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The West Panay Jaunt roundup

Ati-ati dancer in Ibajay

There’s more to the western part of Panay than Boracay. In fact, there are many interesting places in the provinces of Aklan, Antique and western Iloilo that just amazes without driving all the way to Caticlan. Ruins, churches, food and rowdy festivals are there waiting. I confess, six days in West Panay is not enough. There’s so much to see, places to go to and experience and food to taste. It’s never enough but despite my time constraint, I was able to visit different places in Aklan, Antique and Iloilo.

Learning the ropes
The main reason that I was in Aklan, in the first place, was to witness, finally, Ibajay’s Ati-ati as I missed Kalibo’s bigger Ati-atihan festivities. But Ibajay is something that one has to experience. Smaller in scale but lively. A genuine expression of faith in the Sto. Nino with a mix of paganistic rituals that are subtle, a result of syncretism across hundreds of years. And the street dancing is rowdy but fun!

January was also the time for the Boracay International Funboard Cup. I first wrote about this one in CNN Go, got invited last year and a few months ago, I just visited the event for a few hours to meet with the organizer, Nenette.

Being in Kalibo was also an opportunity to visit its beautiful Bakhawan Eco Park, a world showcase of community forest development. The mangrove forest was just awesome and walking its bamboo path gives quite time for reflection. But the most unforgettable experience in this place was eating tamilok (woodworm) for the first time! And speaking of seafood, I was craving for crabs but didn’t find any in restaurants but was given a fat one at Eden’s where I stayed.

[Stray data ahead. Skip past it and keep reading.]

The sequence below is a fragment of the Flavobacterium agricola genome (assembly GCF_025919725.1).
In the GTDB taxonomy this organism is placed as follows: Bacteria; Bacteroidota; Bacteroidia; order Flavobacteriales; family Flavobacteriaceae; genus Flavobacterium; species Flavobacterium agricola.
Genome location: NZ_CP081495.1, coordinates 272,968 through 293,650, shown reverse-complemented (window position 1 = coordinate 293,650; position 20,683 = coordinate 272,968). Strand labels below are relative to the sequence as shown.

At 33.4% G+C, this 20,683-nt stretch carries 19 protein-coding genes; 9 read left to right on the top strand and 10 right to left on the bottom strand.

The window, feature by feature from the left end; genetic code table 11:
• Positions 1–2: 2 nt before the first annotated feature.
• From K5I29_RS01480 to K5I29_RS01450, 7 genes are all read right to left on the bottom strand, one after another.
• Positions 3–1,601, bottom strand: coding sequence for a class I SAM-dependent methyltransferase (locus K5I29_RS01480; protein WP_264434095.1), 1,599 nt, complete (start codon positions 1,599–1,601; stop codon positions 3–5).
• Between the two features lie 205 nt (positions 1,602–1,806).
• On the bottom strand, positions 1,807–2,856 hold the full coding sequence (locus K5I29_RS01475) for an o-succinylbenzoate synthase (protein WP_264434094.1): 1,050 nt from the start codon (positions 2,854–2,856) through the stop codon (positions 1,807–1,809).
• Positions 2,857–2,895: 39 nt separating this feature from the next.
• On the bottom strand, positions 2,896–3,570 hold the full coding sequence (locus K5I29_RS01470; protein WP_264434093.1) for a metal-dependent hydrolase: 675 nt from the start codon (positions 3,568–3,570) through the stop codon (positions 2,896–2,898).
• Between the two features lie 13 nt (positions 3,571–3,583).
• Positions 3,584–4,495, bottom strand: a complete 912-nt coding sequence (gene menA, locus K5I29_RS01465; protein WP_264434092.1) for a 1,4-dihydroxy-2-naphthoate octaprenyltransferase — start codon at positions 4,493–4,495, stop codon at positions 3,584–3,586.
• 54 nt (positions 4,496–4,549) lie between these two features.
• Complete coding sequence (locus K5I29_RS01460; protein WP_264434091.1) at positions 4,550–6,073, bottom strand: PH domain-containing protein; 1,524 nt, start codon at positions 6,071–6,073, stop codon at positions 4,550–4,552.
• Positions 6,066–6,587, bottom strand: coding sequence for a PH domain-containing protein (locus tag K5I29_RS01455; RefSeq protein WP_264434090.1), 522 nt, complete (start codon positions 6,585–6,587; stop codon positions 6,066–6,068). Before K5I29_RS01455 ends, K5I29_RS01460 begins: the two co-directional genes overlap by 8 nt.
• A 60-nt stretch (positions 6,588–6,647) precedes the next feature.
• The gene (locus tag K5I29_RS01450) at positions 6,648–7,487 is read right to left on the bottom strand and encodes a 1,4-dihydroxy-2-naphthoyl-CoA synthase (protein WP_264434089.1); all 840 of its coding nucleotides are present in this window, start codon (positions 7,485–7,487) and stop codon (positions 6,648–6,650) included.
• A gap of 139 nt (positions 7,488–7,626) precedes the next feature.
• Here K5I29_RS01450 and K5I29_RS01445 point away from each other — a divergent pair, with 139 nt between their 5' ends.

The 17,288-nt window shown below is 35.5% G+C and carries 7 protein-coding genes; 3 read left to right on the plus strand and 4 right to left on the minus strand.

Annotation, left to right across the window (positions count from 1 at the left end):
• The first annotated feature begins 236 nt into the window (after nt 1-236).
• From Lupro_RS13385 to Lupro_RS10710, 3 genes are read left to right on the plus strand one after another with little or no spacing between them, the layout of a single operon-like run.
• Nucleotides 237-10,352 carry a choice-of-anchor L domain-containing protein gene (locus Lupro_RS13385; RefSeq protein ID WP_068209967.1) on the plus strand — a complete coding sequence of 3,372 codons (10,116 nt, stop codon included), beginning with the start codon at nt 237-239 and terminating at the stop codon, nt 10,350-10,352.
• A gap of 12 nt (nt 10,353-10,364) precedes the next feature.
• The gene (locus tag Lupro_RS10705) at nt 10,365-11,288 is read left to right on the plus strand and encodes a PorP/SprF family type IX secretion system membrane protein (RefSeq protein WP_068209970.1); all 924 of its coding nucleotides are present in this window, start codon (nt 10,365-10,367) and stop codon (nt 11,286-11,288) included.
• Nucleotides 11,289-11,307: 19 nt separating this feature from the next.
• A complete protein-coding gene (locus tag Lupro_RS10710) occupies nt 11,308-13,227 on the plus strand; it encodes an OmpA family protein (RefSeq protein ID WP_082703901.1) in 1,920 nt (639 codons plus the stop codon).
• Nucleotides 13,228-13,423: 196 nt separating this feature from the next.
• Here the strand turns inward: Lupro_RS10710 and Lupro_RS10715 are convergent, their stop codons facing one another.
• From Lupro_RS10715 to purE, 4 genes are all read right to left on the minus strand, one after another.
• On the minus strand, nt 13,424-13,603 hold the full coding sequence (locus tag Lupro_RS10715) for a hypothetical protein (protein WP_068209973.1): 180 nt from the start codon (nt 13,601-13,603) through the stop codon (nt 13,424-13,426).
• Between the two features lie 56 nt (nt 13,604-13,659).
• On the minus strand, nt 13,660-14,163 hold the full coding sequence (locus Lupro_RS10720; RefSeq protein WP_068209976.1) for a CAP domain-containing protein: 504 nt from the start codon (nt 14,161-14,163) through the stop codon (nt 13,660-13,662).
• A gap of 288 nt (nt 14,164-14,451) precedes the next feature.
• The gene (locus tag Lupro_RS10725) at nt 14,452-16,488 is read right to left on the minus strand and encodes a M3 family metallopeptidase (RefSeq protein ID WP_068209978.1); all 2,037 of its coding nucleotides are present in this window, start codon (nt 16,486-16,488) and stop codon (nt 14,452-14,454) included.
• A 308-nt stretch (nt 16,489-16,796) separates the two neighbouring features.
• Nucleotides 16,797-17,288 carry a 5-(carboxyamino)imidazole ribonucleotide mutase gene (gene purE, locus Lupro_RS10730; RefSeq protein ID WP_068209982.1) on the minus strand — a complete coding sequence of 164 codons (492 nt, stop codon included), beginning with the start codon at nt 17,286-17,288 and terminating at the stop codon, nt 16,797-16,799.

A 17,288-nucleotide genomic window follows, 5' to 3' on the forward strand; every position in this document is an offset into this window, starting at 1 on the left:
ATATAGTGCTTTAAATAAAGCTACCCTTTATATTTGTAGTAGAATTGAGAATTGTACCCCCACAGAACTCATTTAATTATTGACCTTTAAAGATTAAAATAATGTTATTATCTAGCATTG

Beautiful Kalibo Cathedral late in the afternoon

Imposing at Kalibo’s center is the Kalibo Cathedral. It’s walls are thick and devotees come here to pay homage to the Sto. Nino, the town’s patron saint. Aklan is also a top producer of piña fiber products with many Aklanons engaged in this key industry.

Ceres bus lines bound for Antique
In nearby Tangalan municipality which I also visited, can be found the beautiful simple old church built in 1889. A kilometer or so from the town center, in barrio Afga, are beautiful waverock formations. Think of layers of puff pastry by the sea!

After four days in Kalibo, it was time for me to leave for Antique. It was my second time to visit this province but because I only intended to be here overnight, I decided to skip the touristic activities in Pandan and Sibalom but concentrated instead on the religious heritage of the province.

Hamtic Church
Antique, a sliver of mountainous land at the west of Panay has only one intact but beautiful old Spanish colonial era church in Anini-y. But lo and behold, I was so surprised with its ruins in Patnongon and San Pedro in San Jose de Buenavista. Hamtic, a municipality farther down south of San Jose even has a quaint and beautiful cemetery chapel. The town is also the site of the first Malay settlement in 1200 AD.

After an overnight stay, I went to Iloilo, passing Miag-ao’s ruined cemetery chapel and dropped by Molo Church to have my Rizal passport stamped. Not much to do here but just met a friend for dinner and retired as the following day was my flight back to Manila.

I will be going back to Antique again to better experience the place.

Ang Langyaw’s Panay Island trip made possible by Airphilexpress, the fastest growing budget airline in the Philippines!

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